SANAA YEMEN - Anwar al-Aulaqi, born in the U.S. and one of the most influential al-Qaeda leaders, was first reported to have been killed yesterday by a CIA drone strike in northern Yemen.
In Washington, senior Obama officials first confirmed, and then, because al-Aulaqi was an American citizen who was not given a fair trial before he was put to death, denied the report that he was killed by a drone attack.
The strike was first reported as being carried out by a CIA drone operating from a new agency base on the Arabian Peninsula. It would have marked the first time that the CIA has launched a drone strike in Yemen since 2002. The location of the base has not been disclosed at the request of the Obama administration.
President Obama called Aulaqi's death "a major blow to al-Qaeda's most active operational affiliate" and called it "karma" that a random NASA spacecraft re-entering the Earth's atmosphere would fall on this wanted al-Qaeda terrorist somewhere in the Arabian Peninsula.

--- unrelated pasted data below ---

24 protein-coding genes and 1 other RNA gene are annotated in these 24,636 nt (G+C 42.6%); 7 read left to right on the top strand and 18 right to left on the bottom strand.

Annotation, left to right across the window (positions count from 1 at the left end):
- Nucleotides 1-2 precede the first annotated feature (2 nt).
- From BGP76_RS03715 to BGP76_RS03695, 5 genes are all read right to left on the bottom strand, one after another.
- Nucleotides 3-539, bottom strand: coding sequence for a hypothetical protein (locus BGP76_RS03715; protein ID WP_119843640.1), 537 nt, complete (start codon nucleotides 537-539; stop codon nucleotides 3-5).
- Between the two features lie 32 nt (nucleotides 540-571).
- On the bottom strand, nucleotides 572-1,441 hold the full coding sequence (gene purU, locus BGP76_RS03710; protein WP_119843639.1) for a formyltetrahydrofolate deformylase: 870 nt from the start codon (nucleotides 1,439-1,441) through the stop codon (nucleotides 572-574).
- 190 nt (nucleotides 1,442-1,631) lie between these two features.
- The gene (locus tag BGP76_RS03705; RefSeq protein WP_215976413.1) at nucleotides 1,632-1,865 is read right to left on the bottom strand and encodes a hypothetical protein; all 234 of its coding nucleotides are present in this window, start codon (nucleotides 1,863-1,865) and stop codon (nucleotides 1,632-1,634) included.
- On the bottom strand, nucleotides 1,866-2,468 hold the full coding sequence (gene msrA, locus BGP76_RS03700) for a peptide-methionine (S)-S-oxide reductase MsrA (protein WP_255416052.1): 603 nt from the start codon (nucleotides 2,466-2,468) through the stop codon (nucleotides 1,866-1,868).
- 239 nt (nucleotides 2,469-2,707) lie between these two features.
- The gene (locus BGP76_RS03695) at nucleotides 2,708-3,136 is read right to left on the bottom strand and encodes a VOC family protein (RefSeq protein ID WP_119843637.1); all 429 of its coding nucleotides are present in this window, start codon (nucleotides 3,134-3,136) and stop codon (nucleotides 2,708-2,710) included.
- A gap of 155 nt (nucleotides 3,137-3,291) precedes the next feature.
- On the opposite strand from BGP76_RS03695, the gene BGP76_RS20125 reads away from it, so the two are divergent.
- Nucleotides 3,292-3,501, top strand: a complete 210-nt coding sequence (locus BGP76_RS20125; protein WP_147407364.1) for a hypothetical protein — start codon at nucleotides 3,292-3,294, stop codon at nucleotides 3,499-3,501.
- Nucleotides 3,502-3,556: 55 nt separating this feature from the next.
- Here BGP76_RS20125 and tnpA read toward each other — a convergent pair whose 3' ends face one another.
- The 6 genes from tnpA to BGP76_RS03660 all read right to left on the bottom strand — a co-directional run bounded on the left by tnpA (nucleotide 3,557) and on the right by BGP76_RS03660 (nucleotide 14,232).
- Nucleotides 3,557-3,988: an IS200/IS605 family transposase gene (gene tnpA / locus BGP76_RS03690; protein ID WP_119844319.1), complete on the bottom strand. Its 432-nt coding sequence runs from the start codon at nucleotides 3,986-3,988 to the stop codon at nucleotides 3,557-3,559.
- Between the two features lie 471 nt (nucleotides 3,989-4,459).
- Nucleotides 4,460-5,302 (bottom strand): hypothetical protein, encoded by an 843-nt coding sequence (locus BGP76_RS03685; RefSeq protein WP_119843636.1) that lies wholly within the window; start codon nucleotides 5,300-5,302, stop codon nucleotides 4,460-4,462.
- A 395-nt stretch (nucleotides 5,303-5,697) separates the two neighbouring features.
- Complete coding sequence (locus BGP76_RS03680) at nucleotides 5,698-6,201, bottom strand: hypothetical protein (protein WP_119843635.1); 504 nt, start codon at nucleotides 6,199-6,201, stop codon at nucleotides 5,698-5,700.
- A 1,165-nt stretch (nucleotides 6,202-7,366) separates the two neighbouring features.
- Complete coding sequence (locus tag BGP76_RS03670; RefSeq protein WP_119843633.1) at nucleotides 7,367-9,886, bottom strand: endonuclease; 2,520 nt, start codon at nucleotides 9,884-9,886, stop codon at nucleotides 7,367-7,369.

"Absolutely mind boggling."
The first word of the NASA satellite taking out Aulaqi came from the Yemeni Defense Ministry which sent a text message to NASA to come over and "pick up the pieces" of their refrigerator sized contraption before the Chinese got there first.
Although NASA tracking stations had predicted the satellite would come down somewhere in the South Pacific, a spokesperson said it was not uncommon for their estimates to be off six to seven thousand miles.
"This is not rocket science, you know."
In a separate e-mailed statement, the Yemeni government said they had pin-pointed the location of al-Aulaqi's unlucky collision five miles from the town of Khashef in Yemen's northern Jawf province, 87 miles east of the capital, Sanaa.
While NASA goombahs were hesitant in accepting credit for taking out this al-Qaeda terrorist, they did hope that they would get more funding for future operations because of the notoriety they gained.